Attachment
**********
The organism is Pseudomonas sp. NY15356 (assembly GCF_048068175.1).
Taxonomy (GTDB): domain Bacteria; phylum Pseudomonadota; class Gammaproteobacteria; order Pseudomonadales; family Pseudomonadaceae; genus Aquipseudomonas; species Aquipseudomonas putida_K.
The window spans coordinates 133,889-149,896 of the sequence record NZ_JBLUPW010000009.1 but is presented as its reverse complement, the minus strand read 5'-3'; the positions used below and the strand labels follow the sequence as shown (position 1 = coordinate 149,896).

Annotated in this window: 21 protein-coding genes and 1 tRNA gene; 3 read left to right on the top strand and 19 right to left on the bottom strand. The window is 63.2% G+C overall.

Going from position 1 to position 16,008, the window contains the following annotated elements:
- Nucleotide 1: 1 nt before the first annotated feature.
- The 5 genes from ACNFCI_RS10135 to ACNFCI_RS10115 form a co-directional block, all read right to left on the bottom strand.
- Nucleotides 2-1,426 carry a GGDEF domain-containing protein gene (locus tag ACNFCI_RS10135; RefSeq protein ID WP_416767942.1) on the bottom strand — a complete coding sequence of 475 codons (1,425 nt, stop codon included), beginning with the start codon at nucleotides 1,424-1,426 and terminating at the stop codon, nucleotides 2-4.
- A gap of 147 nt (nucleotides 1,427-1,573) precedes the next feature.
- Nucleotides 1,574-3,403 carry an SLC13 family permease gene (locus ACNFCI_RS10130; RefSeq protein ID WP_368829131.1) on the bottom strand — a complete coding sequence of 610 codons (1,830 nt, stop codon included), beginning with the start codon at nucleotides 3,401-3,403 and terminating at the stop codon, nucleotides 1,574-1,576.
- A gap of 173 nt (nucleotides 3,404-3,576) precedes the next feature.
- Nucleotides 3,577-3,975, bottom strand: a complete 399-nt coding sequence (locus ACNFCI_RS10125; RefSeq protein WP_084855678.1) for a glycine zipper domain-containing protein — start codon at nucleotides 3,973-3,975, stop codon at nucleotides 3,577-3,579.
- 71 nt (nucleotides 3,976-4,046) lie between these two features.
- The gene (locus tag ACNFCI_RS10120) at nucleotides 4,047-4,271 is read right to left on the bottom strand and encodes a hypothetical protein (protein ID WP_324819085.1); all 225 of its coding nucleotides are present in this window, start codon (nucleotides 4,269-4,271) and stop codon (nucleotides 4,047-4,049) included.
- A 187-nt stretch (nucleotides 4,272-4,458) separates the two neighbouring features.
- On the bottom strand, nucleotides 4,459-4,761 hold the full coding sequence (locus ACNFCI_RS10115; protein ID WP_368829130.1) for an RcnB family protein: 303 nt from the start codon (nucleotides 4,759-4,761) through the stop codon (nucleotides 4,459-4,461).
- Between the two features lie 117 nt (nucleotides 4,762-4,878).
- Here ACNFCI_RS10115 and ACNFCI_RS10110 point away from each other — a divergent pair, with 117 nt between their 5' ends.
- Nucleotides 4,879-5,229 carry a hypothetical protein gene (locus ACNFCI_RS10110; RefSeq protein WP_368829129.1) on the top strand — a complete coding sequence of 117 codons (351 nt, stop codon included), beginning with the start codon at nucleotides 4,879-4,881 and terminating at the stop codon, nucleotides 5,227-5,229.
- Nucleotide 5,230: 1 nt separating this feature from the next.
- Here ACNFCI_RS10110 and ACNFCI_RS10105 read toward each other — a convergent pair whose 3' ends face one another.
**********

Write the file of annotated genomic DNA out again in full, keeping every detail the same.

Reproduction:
The organism is Pseudomonas sp. NY15356 (assembly GCF_048068175.1).
Taxonomy (GTDB): domain Bacteria; phylum Pseudomonadota; class Gammaproteobacteria; order Pseudomonadales; family Pseudomonadaceae; genus Aquipseudomonas; species Aquipseudomonas putida_K.
The window spans coordinates 133,889-149,896 of the sequence record NZ_JBLUPW010000009.1 but is presented as its reverse complement, the minus strand read 5'-3'; the positions used below and the strand labels follow the sequence as shown (position 1 = coordinate 149,896).

Annotated in this window: 21 protein-coding genes and 1 tRNA gene; 3 read left to right on the top strand and 19 right to left on the bottom strand. The window is 63.2% G+C overall.

Going from position 1 to position 16,008, the window contains the following annotated elements:
- Nucleotide 1: 1 nt before the first annotated feature.
- The 5 genes from ACNFCI_RS10135 to ACNFCI_RS10115 form a co-directional block, all read right to left on the bottom strand.
- Nucleotides 2-1,426 carry a GGDEF domain-containing protein gene (locus tag ACNFCI_RS10135; RefSeq protein ID WP_416767942.1) on the bottom strand — a complete coding sequence of 475 codons (1,425 nt, stop codon included), beginning with the start codon at nucleotides 1,424-1,426 and terminating at the stop codon, nucleotides 2-4.
- A gap of 147 nt (nucleotides 1,427-1,573) precedes the next feature.
- Nucleotides 1,574-3,403 carry an SLC13 family permease gene (locus ACNFCI_RS10130; RefSeq protein ID WP_368829131.1) on the bottom strand — a complete coding sequence of 610 codons (1,830 nt, stop codon included), beginning with the start codon at nucleotides 3,401-3,403 and terminating at the stop codon, nucleotides 1,574-1,576.
- A gap of 173 nt (nucleotides 3,404-3,576) precedes the next feature.
- Nucleotides 3,577-3,975, bottom strand: a complete 399-nt coding sequence (locus ACNFCI_RS10125; RefSeq protein WP_084855678.1) for a glycine zipper domain-containing protein — start codon at nucleotides 3,973-3,975, stop codon at nucleotides 3,577-3,579.
- 71 nt (nucleotides 3,976-4,046) lie between these two features.
- The gene (locus tag ACNFCI_RS10120) at nucleotides 4,047-4,271 is read right to left on the bottom strand and encodes a hypothetical protein (protein ID WP_324819085.1); all 225 of its coding nucleotides are present in this window, start codon (nucleotides 4,269-4,271) and stop codon (nucleotides 4,047-4,049) included.
- A 187-nt stretch (nucleotides 4,272-4,458) separates the two neighbouring features.
- On the bottom strand, nucleotides 4,459-4,761 hold the full coding sequence (locus ACNFCI_RS10115; protein ID WP_368829130.1) for an RcnB family protein: 303 nt from the start codon (nucleotides 4,759-4,761) through the stop codon (nucleotides 4,459-4,461).
- Between the two features lie 117 nt (nucleotides 4,762-4,878).
- Here ACNFCI_RS10115 and ACNFCI_RS10110 point away from each other — a divergent pair, with 117 nt between their 5' ends.
- Nucleotides 4,879-5,229 carry a hypothetical protein gene (locus ACNFCI_RS10110; RefSeq protein WP_368829129.1) on the top strand — a complete coding sequence of 117 codons (351 nt, stop codon included), beginning with the start codon at nucleotides 4,879-4,881 and terminating at the stop codon, nucleotides 5,227-5,229.
- Nucleotide 5,230: 1 nt separating this feature from the next.
- Here ACNFCI_RS10110 and ACNFCI_RS10105 read toward each other — a convergent pair whose 3' ends face one another.